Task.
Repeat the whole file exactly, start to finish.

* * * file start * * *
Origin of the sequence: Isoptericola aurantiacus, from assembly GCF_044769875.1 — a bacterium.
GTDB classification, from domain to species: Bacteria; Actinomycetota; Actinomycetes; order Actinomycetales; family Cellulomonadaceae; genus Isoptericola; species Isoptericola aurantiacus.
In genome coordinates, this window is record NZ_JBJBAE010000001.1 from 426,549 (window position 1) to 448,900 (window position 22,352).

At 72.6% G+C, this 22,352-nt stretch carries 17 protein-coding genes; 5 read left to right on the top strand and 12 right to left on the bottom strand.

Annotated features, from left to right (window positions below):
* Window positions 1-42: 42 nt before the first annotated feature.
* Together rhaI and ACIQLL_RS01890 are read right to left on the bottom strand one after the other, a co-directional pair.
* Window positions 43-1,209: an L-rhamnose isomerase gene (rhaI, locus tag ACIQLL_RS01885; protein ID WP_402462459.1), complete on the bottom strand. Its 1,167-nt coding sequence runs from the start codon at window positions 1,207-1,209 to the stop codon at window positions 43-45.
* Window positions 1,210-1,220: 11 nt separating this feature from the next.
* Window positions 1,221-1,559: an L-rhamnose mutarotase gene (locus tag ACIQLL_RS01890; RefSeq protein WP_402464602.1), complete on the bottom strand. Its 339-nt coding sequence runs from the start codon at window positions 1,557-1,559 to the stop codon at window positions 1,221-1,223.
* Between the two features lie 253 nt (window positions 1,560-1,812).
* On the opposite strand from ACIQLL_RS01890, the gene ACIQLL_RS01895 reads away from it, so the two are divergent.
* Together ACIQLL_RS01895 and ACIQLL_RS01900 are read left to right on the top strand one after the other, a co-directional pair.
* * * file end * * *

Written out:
Origin of the sequence: Isoptericola aurantiacus, from assembly GCF_044769875.1 — a bacterium.
GTDB classification, from domain to species: Bacteria; Actinomycetota; Actinomycetes; order Actinomycetales; family Cellulomonadaceae; genus Isoptericola; species Isoptericola aurantiacus.
In genome coordinates, this window is record NZ_JBJBAE010000001.1 from 426,549 (window position 1) to 448,900 (window position 22,352).

At 72.6% G+C, this 22,352-nt stretch carries 17 protein-coding genes; 5 read left to right on the top strand and 12 right to left on the bottom strand.

Annotated features, from left to right (window positions below):
* Window positions 1-42: 42 nt before the first annotated feature.
* Together rhaI and ACIQLL_RS01890 are read right to left on the bottom strand one after the other, a co-directional pair.
* Window positions 43-1,209: an L-rhamnose isomerase gene (rhaI, locus tag ACIQLL_RS01885; protein ID WP_402462459.1), complete on the bottom strand. Its 1,167-nt coding sequence runs from the start codon at window positions 1,207-1,209 to the stop codon at window positions 43-45.
* Window positions 1,210-1,220: 11 nt separating this feature from the next.
* Window positions 1,221-1,559: an L-rhamnose mutarotase gene (locus tag ACIQLL_RS01890; RefSeq protein WP_402464602.1), complete on the bottom strand. Its 339-nt coding sequence runs from the start codon at window positions 1,557-1,559 to the stop codon at window positions 1,221-1,223.
* Between the two features lie 253 nt (window positions 1,560-1,812).
* On the opposite strand from ACIQLL_RS01890, the gene ACIQLL_RS01895 reads away from it, so the two are divergent.
* Together ACIQLL_RS01895 and ACIQLL_RS01900 are read left to right on the top strand one after the other, a co-directional pair.